The middle illustration was drawn with the Snap Vector Tools and Transforms to Pixel Grid preference turned off. This resulted in anti-aliased edges (varying levels of opacity) because the rectangle (the vector path) was not perfectly aligned to a pixel edge when the rectangle was drawn.
The final illustration is the same rectangle as in the second illustration, however the Align Edges option was enabled for the rectangle shape layer (in the Options bar) after drawing the rectangle. Enabling the Align Edges option “jumped” the edges of the rectangle to the nearest pixel grid (you can still see that the original shape (path) is not aligned to the pixel grid, but the fill is being forced to Align Edges to the edges of the pixel grid. Align Edge is a good way to align objects on a “per shape layer” basis if you want to turn off the Snap Vector Tools and Transforms to Pixel Grid preference .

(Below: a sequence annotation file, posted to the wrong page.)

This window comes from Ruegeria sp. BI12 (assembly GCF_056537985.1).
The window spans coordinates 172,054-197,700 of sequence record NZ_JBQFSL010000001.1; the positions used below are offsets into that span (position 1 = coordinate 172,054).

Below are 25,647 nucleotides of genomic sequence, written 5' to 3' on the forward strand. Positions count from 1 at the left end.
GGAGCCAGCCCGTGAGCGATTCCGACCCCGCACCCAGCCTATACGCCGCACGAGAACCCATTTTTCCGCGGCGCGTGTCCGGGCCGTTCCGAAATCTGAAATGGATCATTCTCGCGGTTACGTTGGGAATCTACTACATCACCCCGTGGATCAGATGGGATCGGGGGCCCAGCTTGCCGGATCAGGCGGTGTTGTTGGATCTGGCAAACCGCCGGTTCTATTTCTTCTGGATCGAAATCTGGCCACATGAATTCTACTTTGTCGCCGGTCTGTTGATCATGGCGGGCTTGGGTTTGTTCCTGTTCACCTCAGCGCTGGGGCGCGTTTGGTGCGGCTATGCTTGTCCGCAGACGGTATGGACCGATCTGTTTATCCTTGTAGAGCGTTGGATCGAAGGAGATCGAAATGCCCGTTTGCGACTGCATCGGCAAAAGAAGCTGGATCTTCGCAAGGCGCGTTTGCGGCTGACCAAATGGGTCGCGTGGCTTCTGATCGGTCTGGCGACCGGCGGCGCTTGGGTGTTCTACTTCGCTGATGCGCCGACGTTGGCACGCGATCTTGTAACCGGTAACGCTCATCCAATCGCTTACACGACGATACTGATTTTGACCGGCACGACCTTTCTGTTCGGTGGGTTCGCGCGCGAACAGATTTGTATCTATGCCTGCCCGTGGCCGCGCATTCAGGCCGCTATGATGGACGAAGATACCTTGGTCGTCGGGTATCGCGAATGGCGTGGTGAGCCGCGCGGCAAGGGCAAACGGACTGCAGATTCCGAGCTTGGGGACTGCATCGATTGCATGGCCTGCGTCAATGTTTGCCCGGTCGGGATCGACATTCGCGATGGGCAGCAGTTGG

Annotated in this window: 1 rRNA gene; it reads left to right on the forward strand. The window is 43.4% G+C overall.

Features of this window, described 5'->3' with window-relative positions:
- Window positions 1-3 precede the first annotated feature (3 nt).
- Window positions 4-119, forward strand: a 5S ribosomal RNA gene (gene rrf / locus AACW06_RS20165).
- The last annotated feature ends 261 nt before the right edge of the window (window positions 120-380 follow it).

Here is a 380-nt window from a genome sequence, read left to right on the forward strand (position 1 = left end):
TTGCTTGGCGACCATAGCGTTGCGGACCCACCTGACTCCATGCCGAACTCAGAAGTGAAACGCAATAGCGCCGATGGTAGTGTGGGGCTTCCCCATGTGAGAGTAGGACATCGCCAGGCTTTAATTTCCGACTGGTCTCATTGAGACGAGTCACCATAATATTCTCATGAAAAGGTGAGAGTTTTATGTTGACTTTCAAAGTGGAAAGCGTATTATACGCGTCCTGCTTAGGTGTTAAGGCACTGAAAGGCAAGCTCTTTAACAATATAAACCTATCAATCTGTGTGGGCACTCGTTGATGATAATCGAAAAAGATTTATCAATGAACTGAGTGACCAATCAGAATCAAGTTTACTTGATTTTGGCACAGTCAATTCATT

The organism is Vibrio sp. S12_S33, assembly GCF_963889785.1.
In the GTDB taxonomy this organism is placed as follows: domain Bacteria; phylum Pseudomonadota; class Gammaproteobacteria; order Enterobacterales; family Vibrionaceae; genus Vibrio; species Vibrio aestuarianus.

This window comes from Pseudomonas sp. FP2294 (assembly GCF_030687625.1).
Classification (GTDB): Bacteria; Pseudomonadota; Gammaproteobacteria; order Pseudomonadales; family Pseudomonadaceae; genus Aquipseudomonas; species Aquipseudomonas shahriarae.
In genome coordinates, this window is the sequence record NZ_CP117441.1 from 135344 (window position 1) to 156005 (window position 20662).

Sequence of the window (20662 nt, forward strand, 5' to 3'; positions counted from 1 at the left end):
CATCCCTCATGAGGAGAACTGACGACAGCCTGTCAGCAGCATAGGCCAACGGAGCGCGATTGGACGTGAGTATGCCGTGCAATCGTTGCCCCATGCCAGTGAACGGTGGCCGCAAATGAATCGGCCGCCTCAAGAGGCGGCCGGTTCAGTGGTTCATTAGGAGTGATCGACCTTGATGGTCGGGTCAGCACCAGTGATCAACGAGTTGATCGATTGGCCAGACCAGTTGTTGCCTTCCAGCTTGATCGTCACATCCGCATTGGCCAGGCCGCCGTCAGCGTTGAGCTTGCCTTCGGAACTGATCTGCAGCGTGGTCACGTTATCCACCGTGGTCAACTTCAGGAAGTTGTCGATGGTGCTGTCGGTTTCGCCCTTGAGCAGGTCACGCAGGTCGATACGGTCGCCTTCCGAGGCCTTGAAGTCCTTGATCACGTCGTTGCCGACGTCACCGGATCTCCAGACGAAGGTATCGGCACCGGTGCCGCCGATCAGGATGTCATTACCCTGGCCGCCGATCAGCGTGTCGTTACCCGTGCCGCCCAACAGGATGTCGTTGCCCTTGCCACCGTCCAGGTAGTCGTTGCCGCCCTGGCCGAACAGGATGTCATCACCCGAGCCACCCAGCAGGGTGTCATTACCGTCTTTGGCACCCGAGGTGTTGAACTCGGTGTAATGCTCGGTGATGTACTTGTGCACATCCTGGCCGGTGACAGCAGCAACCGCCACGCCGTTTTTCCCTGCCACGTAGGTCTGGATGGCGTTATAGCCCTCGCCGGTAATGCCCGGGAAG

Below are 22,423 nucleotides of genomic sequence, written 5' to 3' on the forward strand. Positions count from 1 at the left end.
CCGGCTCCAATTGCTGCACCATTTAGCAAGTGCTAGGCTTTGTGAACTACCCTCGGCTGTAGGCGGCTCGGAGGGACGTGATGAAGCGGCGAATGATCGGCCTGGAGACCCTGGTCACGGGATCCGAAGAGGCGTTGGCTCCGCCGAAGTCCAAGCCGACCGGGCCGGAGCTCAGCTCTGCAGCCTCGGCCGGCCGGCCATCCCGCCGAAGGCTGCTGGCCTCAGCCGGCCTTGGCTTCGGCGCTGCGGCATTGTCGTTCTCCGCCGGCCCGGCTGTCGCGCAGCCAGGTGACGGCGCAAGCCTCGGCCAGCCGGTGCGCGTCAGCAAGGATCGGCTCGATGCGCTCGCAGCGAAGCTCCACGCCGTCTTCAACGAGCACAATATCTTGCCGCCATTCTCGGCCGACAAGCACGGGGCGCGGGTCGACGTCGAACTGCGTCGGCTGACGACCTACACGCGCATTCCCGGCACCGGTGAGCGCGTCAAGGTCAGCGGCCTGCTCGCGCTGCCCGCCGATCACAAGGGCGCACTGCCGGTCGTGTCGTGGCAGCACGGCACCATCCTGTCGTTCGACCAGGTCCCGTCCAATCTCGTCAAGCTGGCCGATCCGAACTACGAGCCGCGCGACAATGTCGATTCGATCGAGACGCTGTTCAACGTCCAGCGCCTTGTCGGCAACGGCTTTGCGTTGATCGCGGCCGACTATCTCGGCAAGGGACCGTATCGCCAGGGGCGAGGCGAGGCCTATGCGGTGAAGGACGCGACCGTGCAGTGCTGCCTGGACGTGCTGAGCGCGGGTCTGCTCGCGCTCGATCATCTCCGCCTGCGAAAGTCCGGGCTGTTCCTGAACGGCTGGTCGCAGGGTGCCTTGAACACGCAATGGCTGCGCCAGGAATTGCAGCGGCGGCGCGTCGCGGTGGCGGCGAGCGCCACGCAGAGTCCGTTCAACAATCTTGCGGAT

However, I expect that most people will leave the Snap Vector Tools and Transforms to Pixel Grid preference turned on as it will help to avoid anti-aliased edges when drawing shapes as well as transforming them making alignment clean and precise.
Free Transform and Puppet Warp can both be applied to a Smart Object making any changes nondestructive!